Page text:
Effective Speaking In A Debate






    1. Understand the frustration of wanting to speak yet being afraid to speak.
    2. Define stage fright.
    3. Realize that the fear of speaking is natural and even helpful.
    4. List common stage fright symptoms.
    5. Recall their own experiences with stage fright.
    6. Recognize their speaker strengths and weaknesses.
    7. Develop ways to control and direct their fear of speaking.

 RESOURCES/MATERIALS: Tape recorder and video camera


  1.   During class discussion, define and explain stage fright usingspecific examples. ( Vocal pauses,   shaking limbs, dry mouth,voice volume too soft or loud, rate of speaking too fast or slow, shifty eye   contact, monotone delivery, slouched poise, awkward gestures, body swaying etc. )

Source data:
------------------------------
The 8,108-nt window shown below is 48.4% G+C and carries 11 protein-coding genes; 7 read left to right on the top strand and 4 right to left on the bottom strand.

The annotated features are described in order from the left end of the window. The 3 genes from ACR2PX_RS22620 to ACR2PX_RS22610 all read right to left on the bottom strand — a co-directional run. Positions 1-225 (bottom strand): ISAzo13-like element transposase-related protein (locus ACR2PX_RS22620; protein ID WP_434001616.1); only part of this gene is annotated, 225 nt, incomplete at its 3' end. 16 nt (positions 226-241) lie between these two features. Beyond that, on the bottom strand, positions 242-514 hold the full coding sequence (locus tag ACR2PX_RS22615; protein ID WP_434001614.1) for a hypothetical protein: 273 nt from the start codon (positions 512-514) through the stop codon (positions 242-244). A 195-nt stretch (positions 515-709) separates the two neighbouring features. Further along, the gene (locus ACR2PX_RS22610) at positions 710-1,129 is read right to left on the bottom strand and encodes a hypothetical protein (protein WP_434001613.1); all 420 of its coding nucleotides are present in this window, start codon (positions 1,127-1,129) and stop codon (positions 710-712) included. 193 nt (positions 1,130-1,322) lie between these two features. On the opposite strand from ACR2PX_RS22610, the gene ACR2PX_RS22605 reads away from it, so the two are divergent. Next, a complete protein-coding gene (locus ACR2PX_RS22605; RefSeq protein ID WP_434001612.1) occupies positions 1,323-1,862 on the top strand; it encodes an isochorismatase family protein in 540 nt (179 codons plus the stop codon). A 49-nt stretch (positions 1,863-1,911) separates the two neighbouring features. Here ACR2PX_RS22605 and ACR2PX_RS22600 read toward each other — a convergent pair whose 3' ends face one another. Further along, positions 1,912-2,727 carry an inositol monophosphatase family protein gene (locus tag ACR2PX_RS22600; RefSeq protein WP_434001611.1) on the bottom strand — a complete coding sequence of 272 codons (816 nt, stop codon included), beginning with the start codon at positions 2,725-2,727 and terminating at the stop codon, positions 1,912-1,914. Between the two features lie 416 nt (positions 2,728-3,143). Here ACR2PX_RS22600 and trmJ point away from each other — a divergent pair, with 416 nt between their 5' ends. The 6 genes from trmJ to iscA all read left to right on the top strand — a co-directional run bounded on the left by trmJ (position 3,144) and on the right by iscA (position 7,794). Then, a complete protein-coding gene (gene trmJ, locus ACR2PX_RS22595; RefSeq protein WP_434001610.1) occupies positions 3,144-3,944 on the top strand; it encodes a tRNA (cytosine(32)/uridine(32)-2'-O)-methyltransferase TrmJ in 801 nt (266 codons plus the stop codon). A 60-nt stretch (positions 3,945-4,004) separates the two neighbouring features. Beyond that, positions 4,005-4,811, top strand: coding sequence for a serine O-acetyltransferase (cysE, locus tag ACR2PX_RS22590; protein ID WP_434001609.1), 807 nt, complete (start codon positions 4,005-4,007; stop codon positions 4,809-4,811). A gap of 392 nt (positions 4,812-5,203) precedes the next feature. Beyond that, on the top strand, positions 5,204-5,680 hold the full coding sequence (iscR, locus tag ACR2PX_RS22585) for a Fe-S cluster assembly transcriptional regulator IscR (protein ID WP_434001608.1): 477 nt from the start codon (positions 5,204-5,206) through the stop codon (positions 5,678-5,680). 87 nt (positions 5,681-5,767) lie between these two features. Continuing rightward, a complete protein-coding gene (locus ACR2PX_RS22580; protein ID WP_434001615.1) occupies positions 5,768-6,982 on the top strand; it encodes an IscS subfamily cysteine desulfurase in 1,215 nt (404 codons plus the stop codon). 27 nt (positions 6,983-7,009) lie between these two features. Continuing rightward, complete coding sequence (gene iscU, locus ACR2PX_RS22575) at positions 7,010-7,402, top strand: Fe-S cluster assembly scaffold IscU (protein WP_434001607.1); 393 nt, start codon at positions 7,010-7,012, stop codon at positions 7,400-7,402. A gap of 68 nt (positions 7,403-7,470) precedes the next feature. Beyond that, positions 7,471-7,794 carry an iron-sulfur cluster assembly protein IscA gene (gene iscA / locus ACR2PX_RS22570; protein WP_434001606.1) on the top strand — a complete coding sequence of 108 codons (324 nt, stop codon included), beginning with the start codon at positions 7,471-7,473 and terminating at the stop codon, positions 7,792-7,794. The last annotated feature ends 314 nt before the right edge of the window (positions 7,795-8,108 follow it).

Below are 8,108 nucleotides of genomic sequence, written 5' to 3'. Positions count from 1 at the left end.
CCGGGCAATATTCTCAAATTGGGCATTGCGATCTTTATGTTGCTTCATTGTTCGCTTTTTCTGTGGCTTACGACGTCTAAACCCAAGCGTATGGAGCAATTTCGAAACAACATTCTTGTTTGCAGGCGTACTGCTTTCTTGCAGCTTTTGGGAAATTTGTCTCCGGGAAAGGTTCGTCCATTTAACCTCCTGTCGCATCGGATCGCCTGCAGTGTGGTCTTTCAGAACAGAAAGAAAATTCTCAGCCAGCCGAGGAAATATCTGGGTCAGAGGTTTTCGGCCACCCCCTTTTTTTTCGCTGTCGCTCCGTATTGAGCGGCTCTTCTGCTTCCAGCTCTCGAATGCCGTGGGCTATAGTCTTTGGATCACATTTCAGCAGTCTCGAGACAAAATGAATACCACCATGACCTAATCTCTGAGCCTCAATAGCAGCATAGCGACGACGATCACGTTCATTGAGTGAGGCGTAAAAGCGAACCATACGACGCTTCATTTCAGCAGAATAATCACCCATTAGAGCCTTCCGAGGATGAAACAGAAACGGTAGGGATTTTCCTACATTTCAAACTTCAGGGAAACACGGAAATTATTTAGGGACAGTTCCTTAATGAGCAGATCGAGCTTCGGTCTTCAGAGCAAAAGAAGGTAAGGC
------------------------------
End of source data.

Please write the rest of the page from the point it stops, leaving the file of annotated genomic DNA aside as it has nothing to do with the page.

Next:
2. Have the students recall and list their own experiences with stage fright.
  3. Share these written experiences verbally with the entire class. 
  4. A. Divide the class into groups with a combination of advanced and novice debaters in each group.

          B. Give them each a list of 3 groups of impromptu topics.

Examples - Concrete words - Xmas tree, plane, skates

- Abstract words - sorrow, joy, hope

- Quotations


         C. The students will pick a word and take turns speaking about that word in front of their small group.

          D. They will do this 3 times with one concrete word, abstract word and quotation.

          F. The beginning speakers should list on paper their speaker strengths and weaknesses and                            suggestions for improvement.


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